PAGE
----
1. The Holy Prophet Habakkuk, the eighth of the Twelve Minor Prophets, was descended from the Tribe of Simeon, and he prophesied around 650 B.C.
The Prophet Habakkuk foresaw the destruction of the Jerusalem Temple, the Babylonian Captivity and the later return of the captives to their native land. During the war with the Babylonians the prophet withdrew to Arabia, where the following miracle occurred.
When he was bringing dinner to the reapers, he met an angel of the Lord, and instantly by the strength of his spirit he was transported to Babylon, where at the time the Prophet Daniel was languishing in prison. The food intended for the reapers assuaged the hunger of the exhausted Prophet Daniel (Dan. 14:33-37).
After the end of the war with the Babylonians, the Prophet Habakkuk returned to his homeland and died at a great old age. His relics were found at the time of Emperor Theodosius he Younger (408-450), together with the relics of the Prophet Micah (August 14).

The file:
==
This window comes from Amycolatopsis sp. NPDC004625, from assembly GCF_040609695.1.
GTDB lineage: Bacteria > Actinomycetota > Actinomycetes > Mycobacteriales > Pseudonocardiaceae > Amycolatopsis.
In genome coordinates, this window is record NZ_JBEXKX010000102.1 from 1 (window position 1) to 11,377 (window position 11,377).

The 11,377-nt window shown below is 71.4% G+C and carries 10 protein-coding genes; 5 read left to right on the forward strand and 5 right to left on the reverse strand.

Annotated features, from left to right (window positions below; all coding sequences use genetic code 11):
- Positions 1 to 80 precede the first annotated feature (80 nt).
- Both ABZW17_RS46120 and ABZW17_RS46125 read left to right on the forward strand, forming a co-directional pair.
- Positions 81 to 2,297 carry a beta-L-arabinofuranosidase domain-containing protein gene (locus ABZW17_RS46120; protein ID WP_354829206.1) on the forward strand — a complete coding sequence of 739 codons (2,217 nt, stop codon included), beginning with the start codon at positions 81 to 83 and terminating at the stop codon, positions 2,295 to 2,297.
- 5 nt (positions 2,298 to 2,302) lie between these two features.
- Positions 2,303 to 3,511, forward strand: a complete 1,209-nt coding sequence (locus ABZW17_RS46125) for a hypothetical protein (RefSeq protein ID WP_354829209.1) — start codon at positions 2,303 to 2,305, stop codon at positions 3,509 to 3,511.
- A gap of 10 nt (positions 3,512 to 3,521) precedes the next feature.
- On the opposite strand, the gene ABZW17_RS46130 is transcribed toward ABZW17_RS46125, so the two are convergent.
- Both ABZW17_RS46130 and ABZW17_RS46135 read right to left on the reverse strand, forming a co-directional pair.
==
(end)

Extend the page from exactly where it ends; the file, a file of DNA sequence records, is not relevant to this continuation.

The Fourth Ode of the Psalter (“O Lord, I have heard thy report, and was afraid…”) is based on Habakkuk 3:2-19.
2. The Holy Martyr Myrope was born in the city of Ephesus at the beginning of the third century. She lost her father at an early age, and her mother raised her in the Christian Faith. Saint Myrope frequently visited the grave of the Martyr Hermione (September 4), daughter of the holy Apostle Philip, took myrrh from her relics, and healed the sick with it.
During the persecution by Decius (249-251), Myrope went with her mother to the island of Chios, where they spent their time in fasting and prayer. Once, by order of the cruel governor of the island, the soldier Isidore (May 14), a man of deep faith and great piety, was martyred. Saint Myrope secretly removed the body of the martyr and buried it. The soldiers, who had been ordered not to allow the Christians to take Isidore’s body, were sentenced to death.
Saint Myrope took pity on the condemned, and she told the soldiers and then the governor what she had done. At the trial she confessed herself a Christian. For this they gave her a fierce beating and then threw her in prison. At midnight, while she was praying, a light shone in the prison. Saint Isidore appeared surrounded by angels, and Saint Myrope surrendered her soul to God.
The prison was immediately filled with a sweet fragrance. The pagan guard, trembling at the vision, told this to a priest. Later, he accepted Baptism and a martyric death for his confession of Christ.
Tr by oca.org